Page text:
This is one rule I can never make up my mind about. It’s pounded into our heads from the moment we become writers, from the moment we even think about becoming writers. Dear goodness, wouldn’t want to break the rule! Wouldn’t want to fail! Can’t be a real writer unless I do everything that the experts say!
I’m exaggerating of course, but that’s how it starts to feel. Like we aren’t allowed to do things any other way.
But I’ll be objective: On one hand, discipline is important. A writer has to learn how to keep writing, without inspiration, in spite of rejection, and through self-doubt. Otherwise the story would never get written. But trying to write every day – 365 each year for 20, 45, 60 years? – is insanity. You’d fail eventually. It would be impossible to survive that long free from burnout.
I’m reading Stephen Koch’s The Modern Library Writer’s Workshop (horrible name, fantabulous book.) In it he quotes Gabriel Marquez:
“One night at college a friend lent me a book of short stories by Franz Kafka…The first line (of The Metamorphosis) reads, ‘As Gregor Samsa awoke that morning from uneasy dreams, he found himself transformed in his bed into a gigantic insect…’ When I read that line I thought to myself that I didn’t know anyone was allowed to write things like that. If I had known, I would have started writing a long time ago.”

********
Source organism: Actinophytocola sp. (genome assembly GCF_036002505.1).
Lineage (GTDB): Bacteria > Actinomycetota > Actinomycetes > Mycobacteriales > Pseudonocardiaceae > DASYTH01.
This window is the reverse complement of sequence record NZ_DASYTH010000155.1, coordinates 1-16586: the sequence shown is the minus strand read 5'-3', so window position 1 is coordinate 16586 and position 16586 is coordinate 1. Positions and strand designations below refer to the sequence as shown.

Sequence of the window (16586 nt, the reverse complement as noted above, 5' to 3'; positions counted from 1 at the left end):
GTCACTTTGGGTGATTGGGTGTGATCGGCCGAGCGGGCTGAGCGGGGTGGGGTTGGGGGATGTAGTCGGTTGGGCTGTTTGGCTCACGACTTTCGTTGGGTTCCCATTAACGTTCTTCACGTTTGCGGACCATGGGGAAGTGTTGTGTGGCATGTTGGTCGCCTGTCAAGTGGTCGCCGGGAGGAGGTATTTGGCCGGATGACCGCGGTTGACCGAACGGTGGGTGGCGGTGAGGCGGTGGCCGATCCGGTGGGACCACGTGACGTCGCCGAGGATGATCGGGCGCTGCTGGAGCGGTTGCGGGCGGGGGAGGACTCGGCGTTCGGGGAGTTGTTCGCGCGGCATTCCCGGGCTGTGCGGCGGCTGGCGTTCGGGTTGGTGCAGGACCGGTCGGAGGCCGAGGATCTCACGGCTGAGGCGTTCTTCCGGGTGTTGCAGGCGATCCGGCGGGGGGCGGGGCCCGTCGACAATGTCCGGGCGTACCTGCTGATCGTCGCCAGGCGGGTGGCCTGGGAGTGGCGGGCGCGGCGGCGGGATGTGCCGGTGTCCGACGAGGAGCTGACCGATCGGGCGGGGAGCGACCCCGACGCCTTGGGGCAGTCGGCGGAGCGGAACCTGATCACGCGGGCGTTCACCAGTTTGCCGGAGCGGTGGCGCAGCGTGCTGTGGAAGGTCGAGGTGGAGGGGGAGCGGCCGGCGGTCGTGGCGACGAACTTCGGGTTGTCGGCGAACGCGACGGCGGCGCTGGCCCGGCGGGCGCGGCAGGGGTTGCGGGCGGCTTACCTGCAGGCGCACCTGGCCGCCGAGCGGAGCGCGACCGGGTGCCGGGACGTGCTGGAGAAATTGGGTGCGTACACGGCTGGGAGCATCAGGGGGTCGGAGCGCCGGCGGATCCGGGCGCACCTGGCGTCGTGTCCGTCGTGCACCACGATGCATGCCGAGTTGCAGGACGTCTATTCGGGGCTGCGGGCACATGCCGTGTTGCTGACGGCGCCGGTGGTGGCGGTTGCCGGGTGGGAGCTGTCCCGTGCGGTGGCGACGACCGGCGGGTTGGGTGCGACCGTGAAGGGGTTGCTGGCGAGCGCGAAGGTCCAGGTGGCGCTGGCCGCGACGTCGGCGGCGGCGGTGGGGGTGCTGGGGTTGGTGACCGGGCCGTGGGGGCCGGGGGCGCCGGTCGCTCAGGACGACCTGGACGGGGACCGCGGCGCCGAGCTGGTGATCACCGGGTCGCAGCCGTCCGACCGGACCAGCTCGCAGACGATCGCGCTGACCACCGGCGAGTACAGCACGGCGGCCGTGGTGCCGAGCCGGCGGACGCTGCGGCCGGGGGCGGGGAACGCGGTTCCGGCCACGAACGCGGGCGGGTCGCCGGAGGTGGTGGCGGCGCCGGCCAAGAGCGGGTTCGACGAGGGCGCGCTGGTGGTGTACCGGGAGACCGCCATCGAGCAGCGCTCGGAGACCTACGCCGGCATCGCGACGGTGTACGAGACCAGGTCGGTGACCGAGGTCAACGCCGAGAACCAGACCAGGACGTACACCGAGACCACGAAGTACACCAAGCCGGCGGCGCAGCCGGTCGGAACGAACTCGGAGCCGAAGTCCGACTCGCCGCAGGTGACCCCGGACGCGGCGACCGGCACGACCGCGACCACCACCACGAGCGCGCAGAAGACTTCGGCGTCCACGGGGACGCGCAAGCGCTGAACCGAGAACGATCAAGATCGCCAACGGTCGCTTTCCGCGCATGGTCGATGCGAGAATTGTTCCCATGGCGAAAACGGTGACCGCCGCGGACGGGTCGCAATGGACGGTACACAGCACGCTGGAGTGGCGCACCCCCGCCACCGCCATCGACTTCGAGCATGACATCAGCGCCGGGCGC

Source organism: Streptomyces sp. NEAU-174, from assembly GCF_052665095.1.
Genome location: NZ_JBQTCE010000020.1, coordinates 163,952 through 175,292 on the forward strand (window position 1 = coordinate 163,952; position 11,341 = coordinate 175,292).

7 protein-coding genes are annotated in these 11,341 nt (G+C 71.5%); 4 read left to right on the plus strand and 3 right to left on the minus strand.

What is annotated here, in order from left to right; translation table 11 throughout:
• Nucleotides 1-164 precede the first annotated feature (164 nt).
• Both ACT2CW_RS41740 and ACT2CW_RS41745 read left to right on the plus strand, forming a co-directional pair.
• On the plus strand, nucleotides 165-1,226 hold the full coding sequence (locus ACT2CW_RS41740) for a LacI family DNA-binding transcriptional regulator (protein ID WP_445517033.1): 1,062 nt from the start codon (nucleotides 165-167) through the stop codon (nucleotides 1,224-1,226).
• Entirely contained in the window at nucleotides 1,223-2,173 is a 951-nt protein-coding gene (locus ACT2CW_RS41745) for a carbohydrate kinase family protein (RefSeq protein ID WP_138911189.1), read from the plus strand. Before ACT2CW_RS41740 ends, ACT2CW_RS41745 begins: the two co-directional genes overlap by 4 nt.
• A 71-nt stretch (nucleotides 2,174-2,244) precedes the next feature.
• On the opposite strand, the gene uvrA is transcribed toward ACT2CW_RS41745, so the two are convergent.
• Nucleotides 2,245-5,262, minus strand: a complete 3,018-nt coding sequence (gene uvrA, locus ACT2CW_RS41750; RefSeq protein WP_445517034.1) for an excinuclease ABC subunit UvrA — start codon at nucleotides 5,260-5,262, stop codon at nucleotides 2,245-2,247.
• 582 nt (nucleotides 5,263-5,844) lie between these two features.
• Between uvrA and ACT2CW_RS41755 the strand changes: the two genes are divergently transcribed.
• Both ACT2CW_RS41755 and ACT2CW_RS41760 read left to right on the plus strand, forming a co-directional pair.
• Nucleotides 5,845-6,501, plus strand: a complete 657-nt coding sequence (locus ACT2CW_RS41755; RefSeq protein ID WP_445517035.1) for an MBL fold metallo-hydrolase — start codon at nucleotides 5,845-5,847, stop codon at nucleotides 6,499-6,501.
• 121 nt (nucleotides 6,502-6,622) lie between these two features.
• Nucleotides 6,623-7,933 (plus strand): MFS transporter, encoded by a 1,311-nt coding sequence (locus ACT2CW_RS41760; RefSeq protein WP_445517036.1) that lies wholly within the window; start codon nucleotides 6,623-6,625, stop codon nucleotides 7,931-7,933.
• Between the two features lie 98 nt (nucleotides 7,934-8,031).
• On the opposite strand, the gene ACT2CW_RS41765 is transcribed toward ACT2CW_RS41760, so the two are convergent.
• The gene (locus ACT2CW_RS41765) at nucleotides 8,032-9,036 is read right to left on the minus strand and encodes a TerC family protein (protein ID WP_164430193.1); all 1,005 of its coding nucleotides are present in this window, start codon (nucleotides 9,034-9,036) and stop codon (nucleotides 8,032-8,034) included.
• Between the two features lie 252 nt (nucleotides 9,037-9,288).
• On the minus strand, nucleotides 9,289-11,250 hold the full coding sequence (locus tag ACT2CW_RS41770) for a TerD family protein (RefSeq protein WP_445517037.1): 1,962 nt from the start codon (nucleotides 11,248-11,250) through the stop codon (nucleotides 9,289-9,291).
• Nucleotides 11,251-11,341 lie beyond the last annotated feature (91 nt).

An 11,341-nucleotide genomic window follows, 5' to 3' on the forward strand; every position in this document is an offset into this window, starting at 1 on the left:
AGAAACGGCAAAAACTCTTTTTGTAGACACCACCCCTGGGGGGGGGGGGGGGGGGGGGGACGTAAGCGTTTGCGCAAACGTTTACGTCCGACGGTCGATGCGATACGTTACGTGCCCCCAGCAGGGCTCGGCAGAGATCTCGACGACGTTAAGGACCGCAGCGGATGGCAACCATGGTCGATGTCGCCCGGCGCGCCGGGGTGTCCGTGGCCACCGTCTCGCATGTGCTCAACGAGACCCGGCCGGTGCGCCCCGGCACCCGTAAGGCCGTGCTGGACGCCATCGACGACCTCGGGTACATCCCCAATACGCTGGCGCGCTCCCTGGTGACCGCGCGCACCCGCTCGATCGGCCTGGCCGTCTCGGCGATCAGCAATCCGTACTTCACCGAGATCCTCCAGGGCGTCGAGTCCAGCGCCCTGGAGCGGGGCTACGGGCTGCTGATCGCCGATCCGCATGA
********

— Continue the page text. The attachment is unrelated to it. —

We are writers. We are allowed to do anything. As long as it works, as long as it resonates with readers, as long as it allows us to do what we want/need/love to do – we are allowed.
I’ve learned as a writer that sometimes, I’m supposed to be writing, and other times, I’m not. It’s that simple and that difficult. I may want to write, but need to recharge; I may have the block; I may be procrastinating. Or maybe I’m otherwise occupied –consumed with life, work, family, or emotional crisis. It would be possible to write in those times. But that would mean ignoring my other responsibilities, which I already do enough of, thank you-much.
I think most writers know all this stuff. One way or another, they realize there may be times when writing isn’t an option – but there’s still the drive. You still have The Rule.
Which makes me wonder why it’s so important to follow the rules anyway. Maybe it creates a kind of security? There are no guarantees in writing, no sure-fire way of making it. But we want the guarantees anyway. We need to know we can do this. So we look for rules that, if followed, promise to bring us success.
And in failing to follow the rules, we have an excuse for why we aren’t a Rich&Renowned Author yet. Of course we aren’t rich and renowned. We broke the rules! Again, that’s a hyperbole, but you get the point. We (or maybe it’s just me) start looking for permission to do things. If I have permission, I feel, I will have success.
Stephen Koch made me wonder if writing every day is really about establishing a habit, so that when you need the discipline, it’s there. You don’t need to write every day if you already have the judgment and discipline to do without.